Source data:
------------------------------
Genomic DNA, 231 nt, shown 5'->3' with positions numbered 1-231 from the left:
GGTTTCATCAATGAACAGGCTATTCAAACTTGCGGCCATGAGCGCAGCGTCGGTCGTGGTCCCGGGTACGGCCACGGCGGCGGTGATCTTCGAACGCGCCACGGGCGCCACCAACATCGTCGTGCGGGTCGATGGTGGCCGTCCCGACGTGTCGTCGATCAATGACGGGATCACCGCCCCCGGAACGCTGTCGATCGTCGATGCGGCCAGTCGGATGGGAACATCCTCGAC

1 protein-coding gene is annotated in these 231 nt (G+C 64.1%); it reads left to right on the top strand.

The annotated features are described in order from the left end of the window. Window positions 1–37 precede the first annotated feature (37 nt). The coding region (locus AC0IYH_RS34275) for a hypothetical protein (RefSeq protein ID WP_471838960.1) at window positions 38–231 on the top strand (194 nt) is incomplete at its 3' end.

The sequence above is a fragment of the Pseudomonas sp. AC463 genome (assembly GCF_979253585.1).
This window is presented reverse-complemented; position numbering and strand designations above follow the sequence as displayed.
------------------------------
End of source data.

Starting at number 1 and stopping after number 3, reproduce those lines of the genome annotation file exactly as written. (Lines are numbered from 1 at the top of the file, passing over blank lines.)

Genomic DNA, 231 nt, shown 5'->3' with positions numbered 1-231 from the left:
GGTTTCATCAATGAACAGGCTATTCAAACTTGCGGCCATGAGCGCAGCGTCGGTCGTGGTCCCGGGTACGGCCACGGCGGCGGTGATCTTCGAACGCGCCACGGGCGCCACCAACATCGTCGTGCGGGTCGATGGTGGCCGTCCCGACGTGTCGTCGATCAATGACGGGATCACCGCCCCCGGAACGCTGTCGATCGTCGATGCGGCCAGTCGGATGGGAACATCCTCGAC

1 protein-coding gene is annotated in these 231 nt (G+C 64.1%); it reads left to right on the top strand.